Terra Digitae -  Newsletter from the David Rumsey Map Center
COVID-19 Edition 2
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Workshops and Resources Online | Upcoming Talks | Medicinal Maps | Map Showdown
In light of the Center being closed, we will be hosting a series of workshops and virtual talks this quarter. We look forward to seeing you all virtually!
Workshops and Resources Online
David Rumsey Map Center: A Virtual Tour
Click on the video above, or go here to take a virtual tour of the David Rumsey Map Center. To explore maps within Google Earth virtually, go the David Rumsey Map Collection in Google Voyager here. 
Workshops and on-line consultations:

We are offering map-finding workshops to those interested in learning about our resources and how to use them. These will be held online from 2:00pm-2:45pm on the following dates: April 22, April 29, May 13, and May 27.  These workshops are free, but require pre-registration. Please register here

We are also available for one-on-one consultations for your classes or research projects. Please contact us here.
Other digital map resources from Stanford Libraries:
Map Staff from Stanford Libraries, including the Branner Earth Sciences Library and Map Collections, have put together exhibitions on the Stanford Geological Collection, Mining Maps and Views, Tokyo Over Time, Coordinates: Maps and Art, Office of Strategic Services Maps and Sanborn Fire Insurance Maps, among several others.
Sampling of digital resources from These are maintained by David Rumsey:
  • Browse and search for maps via using its Luna viewer.
  • Search for maps geographically in the David Rumsey Map Collection using MapRank Search.
  • To georeference maps on, please read the tutorial here.
  • A fine selection of blogs on featured maps are here. 
Upcoming Live Talks
NEW DATE: Friday, April 24, 2020, 3:00pm | When Measurements Were Monuments: Emanuele Lugli on his revolutionary new book The Making of Measure and the Promise of Sameness
What measurements did architects, geographers, and politicians use to construct the cities, the roads, and the maps of premodern Italy? How were they made? Who had access to them and who didn’t? In this talk, Emanuele Lugli, Assistant Professor in the Department of Art & Art History at Stanford University, will explore an overlooked period in the history of metrological knowledge during which standards were not kept in the safes of scientific academies but installed in the open. As he argues in his new groundbreaking study The Making of Measure and the Promise of Sameness (University of Chicago Press, 2019), such displays reveal the curious and much overlooked duplicity of measurements, which rather than being taken as mere descriptors of the real, ought to be seen as powerful molds of ideas, affecting our notions of what we consider similar, accurate, and truthful. Come to see measurement standards in a whole new way and learn about how they shaped space and its representations.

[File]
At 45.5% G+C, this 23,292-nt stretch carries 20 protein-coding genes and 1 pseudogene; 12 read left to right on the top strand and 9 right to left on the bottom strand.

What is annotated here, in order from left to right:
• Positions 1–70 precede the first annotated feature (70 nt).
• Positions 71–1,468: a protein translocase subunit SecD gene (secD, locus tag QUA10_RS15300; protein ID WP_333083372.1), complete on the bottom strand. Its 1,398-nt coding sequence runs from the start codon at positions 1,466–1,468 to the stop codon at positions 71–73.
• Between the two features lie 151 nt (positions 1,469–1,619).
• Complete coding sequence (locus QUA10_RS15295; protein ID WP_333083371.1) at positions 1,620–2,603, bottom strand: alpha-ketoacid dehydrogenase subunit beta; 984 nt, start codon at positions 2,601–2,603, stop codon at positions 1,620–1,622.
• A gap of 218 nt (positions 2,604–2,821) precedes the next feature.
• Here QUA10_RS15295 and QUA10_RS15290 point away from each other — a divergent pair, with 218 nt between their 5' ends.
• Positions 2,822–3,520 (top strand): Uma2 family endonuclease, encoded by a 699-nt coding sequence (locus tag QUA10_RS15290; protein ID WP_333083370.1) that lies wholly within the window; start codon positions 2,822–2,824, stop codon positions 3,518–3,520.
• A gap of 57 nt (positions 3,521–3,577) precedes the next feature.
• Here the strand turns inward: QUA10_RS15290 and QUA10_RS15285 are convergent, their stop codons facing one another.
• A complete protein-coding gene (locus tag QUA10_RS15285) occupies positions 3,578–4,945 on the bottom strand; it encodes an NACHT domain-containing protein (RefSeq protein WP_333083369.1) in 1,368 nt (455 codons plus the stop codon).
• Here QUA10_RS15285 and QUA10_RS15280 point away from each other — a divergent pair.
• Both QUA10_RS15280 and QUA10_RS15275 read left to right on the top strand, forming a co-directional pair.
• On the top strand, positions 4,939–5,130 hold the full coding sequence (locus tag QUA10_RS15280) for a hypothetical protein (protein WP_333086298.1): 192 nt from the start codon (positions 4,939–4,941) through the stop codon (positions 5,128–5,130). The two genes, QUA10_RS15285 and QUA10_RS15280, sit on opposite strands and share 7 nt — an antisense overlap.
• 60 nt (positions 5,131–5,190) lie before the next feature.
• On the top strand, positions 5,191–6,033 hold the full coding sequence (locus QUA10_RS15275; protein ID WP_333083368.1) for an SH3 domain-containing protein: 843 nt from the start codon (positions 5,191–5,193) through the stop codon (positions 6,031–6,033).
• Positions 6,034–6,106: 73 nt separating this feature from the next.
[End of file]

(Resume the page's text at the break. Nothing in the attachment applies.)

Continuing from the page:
Dr. Emanuele Lugli is an expert in the history of measurements, urbanism, and cartography. He has written two books, a history of the metric system in Italy and The Making of Measure and the Promise of Sameness, the focus of this talk. With Dr. Joan Kee (University of Michigan) he has also edited a volume on scale in art, the first of its kind. Besides his scholarly research (on questions of labor, precision, and the reach of intellectual networks), he writes for magazines such as Vogue and Slate.
Please note that this talk will be live, and held online via Zoom. The schedule is as follows:

3:00pm - Zoom opens
3:15-4:15pm - Talk by Emanuele Lugli, followed by Q&A

This talk is free and open to the public, but requires pre-registration so we can send a Zoom link. Please register below.
Friday, May 8, 2020, 3:00pm | Portraying the World Anew: Chet Van Duzer on Martin Waldseemüller’s Carta marina of 1516
Detail, Carta marina, Waldseemüller, 1516. 

Martin Waldseemüller created two large world maps in 1507 and 1516, just nine years apart, but the two maps could not be more different: while the 1507 map is based on Ptolemy, in his 1516 Carta marina he sets aside the Ptolemaic model and adapts that of nautical charts instead. Moreover, the cartographer abandons almost all of the sources he used in creating his 1507 map, and undertook detailed research in contemporary geographical texts and maps for the details he wanted for his new map.

We have very little information about the workshop practices of early sixteenth-century cartographers—about how they created their maps. Waldseemüller’s Carta marina of 1516 offers a rare opportunity to obtain just this sort of information. By examining the cartographer’s sources, both cartographic and textual, as well as how he used those sources, we can reconstruct how he went about creating this magnificent map, and gain a unique and unprecedented view of an early modern cartographer at work. The talk also includes evidence regarding the diffusion of the Carta marina.

Van Duzer has just published a book about his research: Martin Waldseemüller’s Carta marina of 1516: Study and Transcription of the Long Legends (New York: Springer, 2020).

Chet Van Duzer
Chet Van Duzer is an independent American historian of cartography specializing in medieval and Renaissance maps — mappaemundi, nautical charts, and the maps in Ptolemy's Geography — with an emphasis on determining the sources that cartographers used for the texts, images, and geographical features on maps. He is also a board member of the Lazarus Project at the University of Rochester, which brings multispectral imaging to cultural institutions around the world. 
Please note that this talk will be live, and held online via Zoom. The schedule is as follows:

3:00pm - Zoom opens
3:15-4:15pm - Talk by Chet Van Duzer, followed by Q&A

This talk is free and open to the public, but requires pre-registration so we can send a Zoom link. Please register below.
Friday, May 15, 2020, 3:00pm | Mapping an Epidemic: Lauren Killingsworth on Cholera in Nineteenth-Century Colonial India